Filed Under Post War 1950s, 60s

The Pink Pony

Across 19 major-league baseball stadiums in 19 states, are scattered the ashes of former Pink Pony owner, Charlie Briley. Perhaps one of the most well-known fans in the history of American baseball, Briley is largely responsible for bringing the Cactus League to Phoenix. It was his prime rib, stiff drinks and enthusiastic fandom that found baseball legends like Ted Williams, Mickey Mantle, Joe DiMaggio, and Jay “Dizzy” Dean seated in one of the Pink Pony’s booths season after season.

In 1949, Briley worked as a bartender at another local establishment where he met developer and part-owner of the New York Yankees, Del Webb. Webb introduced him to the Pink Pony’s owner Claudia Ogden who hired Briley on as a bartender and then sold the restaurant to him for $50,000 just a year later. During these early years, Phoenix was just beginning to cultivate its status as a spring training destination for major league baseball teams and Briley’s avid and vocal love of baseball soon brought like-minded baseball aficionados through the Pony’s doors. Briley’s close friendship with pitcher-turned-sportscaster “Dizzy Dean” strengthened the restaurant’s ties to baseball as Dean not only happily talked-up Briley and the restaurant any chance he got, but also brought many baseball big shots to dine at its tables. When the Baltimore Orioles agreed to do their spring training in Arizona, it was Briley who spearheaded a group of local businessmen to raise $56,000 in 1955 to build Scottsdale Stadium. Numerous teams utilized the stadium for spring training over the years and the Pink Pony functioned as a kind of unofficial office where owners and managers signed contracts and made trades over a round of drinks.

The presence of spring-training in Scottsdale helped to solidify its reputation as a tourist destination and brought valuable cash flow into Scottsdale, not only from the teams who made it their home for the season, but also for the fans that traveled here to watch them practice. Scottsdale’s association with baseball heightened its visibility, made it even more appealing to the starlets and celebrities who began frequenting its resorts and partaking in its nightlife. (Certainly, the Pink Pony hosted many of these celebrities: Gene Autry had his own booth, Clark Gable liked to light up at the bar, and Robert Wagner and Natalie dined here on their wedding night.) Scottsdale’s participation in the story of baseball echoes the larger story of America’s mid-century love for the game. If the 1950s was a turning point in the construction of Scottsdale’s identity as both a tourist and a baseball haven, the decade was also a turning point for the status of the sport in American popular culture. To be sure, baseball had been popular for decades, but its popularity grew to new proportions as television broadcasts offered Americans a whole new way to experience baseball. Changes to the way the game was played and the exceptional quality of the players only increased the fervor of its fans. The style of play shifted to privilege home runs—from 1949 to 1959 the number of home runs per game increased by 32%--and players like Jackie Robinson, Yogi Berra, Stan “the Man” Musial, and Ted Williams populated the field. It was fascinating, it was dynamic, and it felt distinctly American at a time when the Cold War political climate made it seem as if the American national identity was under attack. Charles Briley’s love for baseball, the Valley’s love for baseball, is part of a broader phenomenon in which baseball became the iconic American pastime.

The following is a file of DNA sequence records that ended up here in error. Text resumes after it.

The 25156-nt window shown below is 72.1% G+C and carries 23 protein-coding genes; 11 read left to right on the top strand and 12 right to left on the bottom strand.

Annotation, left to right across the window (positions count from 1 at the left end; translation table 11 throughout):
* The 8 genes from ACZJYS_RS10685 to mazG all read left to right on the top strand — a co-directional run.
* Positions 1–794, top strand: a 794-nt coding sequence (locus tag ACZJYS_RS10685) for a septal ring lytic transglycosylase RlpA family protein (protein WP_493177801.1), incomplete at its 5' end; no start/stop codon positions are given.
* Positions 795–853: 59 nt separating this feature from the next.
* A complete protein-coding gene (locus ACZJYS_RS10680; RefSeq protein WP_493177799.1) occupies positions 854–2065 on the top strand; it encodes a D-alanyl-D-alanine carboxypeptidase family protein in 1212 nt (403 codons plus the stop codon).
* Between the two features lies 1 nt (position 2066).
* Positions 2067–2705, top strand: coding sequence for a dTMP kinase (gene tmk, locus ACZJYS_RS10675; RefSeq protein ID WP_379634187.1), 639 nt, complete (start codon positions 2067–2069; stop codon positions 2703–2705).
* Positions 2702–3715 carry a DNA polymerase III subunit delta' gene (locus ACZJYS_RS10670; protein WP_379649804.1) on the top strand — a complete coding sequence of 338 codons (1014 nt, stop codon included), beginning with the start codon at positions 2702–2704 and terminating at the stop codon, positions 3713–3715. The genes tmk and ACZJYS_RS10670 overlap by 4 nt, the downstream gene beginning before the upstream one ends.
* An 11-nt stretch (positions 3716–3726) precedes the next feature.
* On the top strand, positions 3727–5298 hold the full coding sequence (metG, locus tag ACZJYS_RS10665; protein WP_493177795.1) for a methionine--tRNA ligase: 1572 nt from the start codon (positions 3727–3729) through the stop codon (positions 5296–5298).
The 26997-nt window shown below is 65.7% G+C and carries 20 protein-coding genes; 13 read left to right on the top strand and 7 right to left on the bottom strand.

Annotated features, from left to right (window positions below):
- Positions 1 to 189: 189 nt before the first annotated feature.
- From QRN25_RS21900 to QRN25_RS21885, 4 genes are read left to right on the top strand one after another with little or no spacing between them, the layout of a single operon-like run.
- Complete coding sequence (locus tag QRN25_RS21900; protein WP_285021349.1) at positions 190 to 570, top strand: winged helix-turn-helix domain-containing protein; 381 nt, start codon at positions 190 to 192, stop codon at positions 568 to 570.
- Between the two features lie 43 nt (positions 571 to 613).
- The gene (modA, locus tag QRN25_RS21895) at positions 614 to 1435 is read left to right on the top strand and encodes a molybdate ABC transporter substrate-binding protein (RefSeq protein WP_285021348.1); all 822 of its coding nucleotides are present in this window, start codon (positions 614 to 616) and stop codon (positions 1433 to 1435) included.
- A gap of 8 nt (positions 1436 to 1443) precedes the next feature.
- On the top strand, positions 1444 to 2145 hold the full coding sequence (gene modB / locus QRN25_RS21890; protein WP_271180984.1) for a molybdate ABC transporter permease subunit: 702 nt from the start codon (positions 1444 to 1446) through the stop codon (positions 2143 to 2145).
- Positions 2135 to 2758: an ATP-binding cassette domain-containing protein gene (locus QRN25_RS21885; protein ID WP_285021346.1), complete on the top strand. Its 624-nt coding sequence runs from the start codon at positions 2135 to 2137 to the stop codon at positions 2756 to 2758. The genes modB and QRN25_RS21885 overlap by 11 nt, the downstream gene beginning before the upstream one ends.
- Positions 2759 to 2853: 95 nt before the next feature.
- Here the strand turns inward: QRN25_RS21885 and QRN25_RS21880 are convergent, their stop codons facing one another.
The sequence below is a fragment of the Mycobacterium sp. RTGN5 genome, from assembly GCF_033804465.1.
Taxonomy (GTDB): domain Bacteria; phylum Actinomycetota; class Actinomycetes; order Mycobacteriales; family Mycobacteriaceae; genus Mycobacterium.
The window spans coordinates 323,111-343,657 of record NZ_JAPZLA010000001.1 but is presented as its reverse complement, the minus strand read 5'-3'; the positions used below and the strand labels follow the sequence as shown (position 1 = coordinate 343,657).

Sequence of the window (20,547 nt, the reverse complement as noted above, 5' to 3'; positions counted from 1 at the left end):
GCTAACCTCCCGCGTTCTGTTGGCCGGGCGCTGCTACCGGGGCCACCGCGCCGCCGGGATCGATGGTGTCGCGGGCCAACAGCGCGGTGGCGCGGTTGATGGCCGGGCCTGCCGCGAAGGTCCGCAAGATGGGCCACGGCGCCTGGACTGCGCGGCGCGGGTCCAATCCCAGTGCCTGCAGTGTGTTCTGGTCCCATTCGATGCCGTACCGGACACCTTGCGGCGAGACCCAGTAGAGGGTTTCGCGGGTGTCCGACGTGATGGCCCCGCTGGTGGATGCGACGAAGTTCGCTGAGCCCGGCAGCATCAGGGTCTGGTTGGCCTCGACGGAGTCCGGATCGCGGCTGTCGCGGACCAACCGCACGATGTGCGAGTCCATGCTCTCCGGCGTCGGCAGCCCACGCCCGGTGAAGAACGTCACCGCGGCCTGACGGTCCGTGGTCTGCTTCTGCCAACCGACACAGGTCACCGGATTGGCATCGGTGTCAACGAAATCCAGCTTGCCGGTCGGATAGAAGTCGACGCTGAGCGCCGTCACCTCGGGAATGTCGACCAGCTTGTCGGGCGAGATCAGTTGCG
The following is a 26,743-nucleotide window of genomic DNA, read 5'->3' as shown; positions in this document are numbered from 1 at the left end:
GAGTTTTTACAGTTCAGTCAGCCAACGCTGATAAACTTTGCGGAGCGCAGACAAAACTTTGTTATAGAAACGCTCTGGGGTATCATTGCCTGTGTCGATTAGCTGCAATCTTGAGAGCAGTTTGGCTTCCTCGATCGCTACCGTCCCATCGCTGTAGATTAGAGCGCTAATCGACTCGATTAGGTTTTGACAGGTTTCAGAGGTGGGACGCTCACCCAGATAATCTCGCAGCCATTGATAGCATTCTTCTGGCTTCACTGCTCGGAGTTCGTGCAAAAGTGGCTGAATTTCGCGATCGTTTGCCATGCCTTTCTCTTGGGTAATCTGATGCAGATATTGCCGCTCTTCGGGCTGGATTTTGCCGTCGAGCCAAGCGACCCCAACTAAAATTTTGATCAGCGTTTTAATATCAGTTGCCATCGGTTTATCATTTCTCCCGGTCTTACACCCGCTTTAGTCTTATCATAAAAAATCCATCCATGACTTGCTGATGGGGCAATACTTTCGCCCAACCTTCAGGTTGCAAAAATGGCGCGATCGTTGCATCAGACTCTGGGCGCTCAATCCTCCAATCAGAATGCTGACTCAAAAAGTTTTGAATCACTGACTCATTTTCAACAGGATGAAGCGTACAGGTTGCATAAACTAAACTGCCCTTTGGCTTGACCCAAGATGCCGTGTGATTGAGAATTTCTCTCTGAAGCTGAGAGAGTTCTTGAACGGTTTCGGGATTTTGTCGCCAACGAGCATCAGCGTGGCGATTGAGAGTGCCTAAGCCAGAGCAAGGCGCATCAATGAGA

Fly on the Wall A former Pink Pony bartender daydreams about the celebrities, steaks, and swagger all in a day's work at the Pink Pony. Written by Amy Long; narrated by Rick McGinley. Recorded at Scottsdale Channel 11; courtesy of the Papago Salado Association.


The Millionaire's Booth, ca. 1956
The Millionaire's Booth, ca. 1956 In her 1956 article, "Sands of the Desert Turn Gold," LIFE photographer Nina Leen captured the legendary patrons of the Pink Pony in this shot of the Millionaires' Booth, one of the prime locations in the restaurant where bigwigs from near and far held council and conducted business. Image courtesy of LIFE Magazine. Source: LIFE Magazine
Pink Pony Ad, ca. 1954
Pink Pony Ad, ca. 1954 As this July 30, 1954, ad in the Scottsdale progress attests, in addition to building a reputation as a haven for baseball fanatics, the Pink Pony cultivated a reputation as a dispenser of stiff qualities and high-quality steaks (which Briley procured with expertise given his background as a meat wholesaler). The presence of air-conditioning only contributed to its popularity as locals and visitors alike anxiously sought refuge from the heat. Image courtesy of Scottsdale Progress. Source: Scottsdale Progress
Pink Pony, ca. 1950s
Pink Pony, ca. 1950s Though the facade of Pink Pony's long-term location at Scottsdale Rd. and 1st St. drew on mid-century interpretations Western and Native-American motifs, the interior of the restaurant was a shrine of baseball memorabilia. It betrayed the fervent love of baseball that shaped the restaurant's identity. Sports Illustrated once even called the Pink Pony "the most popular hangout for baseball people in the civilized world, " and baseball writer Roger Angell called it "the best baseball restaurant in the land." Image courtesy of Scottsdale Public Library. Source: Scottsdale Public Library



Amy Long and Laura Keller, “The Pink Pony,” Salt River Stories, accessed July 21, 2024,